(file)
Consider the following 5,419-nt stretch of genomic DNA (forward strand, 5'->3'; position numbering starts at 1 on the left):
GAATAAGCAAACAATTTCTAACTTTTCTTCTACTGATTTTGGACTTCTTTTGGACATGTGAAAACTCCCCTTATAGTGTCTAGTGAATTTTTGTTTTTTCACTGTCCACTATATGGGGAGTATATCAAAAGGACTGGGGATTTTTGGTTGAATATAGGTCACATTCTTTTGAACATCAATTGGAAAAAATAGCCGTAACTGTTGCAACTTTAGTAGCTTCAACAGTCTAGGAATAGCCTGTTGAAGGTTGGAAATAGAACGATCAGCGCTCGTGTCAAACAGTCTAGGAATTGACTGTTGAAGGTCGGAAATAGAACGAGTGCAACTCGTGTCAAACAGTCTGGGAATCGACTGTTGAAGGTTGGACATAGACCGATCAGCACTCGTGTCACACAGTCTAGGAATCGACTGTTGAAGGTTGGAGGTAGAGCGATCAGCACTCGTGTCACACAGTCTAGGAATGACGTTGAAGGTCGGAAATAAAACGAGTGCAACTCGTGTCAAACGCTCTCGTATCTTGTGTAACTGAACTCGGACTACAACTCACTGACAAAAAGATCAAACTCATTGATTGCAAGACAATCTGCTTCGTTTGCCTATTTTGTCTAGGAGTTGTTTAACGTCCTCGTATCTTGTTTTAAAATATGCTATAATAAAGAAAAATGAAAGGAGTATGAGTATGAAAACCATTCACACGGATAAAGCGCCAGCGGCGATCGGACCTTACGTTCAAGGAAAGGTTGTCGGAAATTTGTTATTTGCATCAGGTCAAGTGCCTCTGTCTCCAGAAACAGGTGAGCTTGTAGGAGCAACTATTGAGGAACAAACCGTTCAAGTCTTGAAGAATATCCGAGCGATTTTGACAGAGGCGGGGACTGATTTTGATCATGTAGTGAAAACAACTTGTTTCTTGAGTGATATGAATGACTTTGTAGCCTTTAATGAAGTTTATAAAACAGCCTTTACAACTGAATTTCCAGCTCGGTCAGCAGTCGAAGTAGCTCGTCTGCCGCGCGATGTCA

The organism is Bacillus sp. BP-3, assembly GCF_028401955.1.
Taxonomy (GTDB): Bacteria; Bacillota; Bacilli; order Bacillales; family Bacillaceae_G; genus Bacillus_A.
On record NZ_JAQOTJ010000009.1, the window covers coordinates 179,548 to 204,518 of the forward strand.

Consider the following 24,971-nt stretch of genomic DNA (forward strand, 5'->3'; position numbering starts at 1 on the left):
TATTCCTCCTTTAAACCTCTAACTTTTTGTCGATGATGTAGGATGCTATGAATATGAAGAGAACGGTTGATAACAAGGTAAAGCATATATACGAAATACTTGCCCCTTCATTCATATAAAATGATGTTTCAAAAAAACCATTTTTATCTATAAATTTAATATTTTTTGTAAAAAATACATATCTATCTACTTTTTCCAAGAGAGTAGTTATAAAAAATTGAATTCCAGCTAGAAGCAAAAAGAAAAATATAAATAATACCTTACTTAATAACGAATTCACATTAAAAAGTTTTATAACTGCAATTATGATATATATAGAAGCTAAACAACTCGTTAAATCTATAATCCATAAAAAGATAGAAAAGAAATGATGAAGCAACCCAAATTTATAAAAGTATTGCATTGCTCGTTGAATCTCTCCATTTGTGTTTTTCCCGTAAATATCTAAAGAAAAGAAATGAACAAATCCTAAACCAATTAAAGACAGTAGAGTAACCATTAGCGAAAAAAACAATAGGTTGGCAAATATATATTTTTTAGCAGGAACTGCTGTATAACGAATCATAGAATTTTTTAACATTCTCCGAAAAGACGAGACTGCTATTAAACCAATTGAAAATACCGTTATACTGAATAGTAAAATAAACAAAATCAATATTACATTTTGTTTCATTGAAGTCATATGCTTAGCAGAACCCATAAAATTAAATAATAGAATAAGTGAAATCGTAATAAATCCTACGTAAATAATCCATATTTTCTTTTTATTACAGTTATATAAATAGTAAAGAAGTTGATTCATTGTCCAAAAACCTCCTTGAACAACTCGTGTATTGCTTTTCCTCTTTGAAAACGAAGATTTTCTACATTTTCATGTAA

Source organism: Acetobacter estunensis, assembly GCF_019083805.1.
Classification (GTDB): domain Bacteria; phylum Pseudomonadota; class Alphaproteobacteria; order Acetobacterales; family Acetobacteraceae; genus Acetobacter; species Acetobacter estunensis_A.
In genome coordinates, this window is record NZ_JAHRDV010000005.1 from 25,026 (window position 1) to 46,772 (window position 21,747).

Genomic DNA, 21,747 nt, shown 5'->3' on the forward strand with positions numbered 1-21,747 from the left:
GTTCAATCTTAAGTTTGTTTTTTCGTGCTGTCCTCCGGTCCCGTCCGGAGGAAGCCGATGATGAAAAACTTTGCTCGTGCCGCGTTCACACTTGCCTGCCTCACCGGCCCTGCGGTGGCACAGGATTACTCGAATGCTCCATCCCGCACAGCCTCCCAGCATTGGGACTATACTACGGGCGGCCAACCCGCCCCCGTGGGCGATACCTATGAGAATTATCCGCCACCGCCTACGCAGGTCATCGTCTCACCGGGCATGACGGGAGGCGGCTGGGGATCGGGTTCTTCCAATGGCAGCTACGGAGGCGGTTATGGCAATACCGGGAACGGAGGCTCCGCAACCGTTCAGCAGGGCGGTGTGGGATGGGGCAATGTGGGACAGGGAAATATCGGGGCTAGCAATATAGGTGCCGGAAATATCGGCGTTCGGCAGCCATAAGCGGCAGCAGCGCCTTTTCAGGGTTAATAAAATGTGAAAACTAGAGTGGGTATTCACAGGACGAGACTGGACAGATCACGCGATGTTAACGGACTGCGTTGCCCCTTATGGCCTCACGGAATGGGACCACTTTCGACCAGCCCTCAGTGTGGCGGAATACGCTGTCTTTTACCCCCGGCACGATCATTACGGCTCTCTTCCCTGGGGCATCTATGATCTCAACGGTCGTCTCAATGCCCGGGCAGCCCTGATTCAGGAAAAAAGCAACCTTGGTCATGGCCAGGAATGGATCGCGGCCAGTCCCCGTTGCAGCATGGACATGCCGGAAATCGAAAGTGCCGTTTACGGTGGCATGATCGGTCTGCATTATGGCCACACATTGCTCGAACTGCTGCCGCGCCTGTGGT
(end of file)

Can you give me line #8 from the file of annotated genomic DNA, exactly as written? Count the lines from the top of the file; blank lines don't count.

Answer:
Source organism: Acetobacter estunensis, assembly GCF_019083805.1.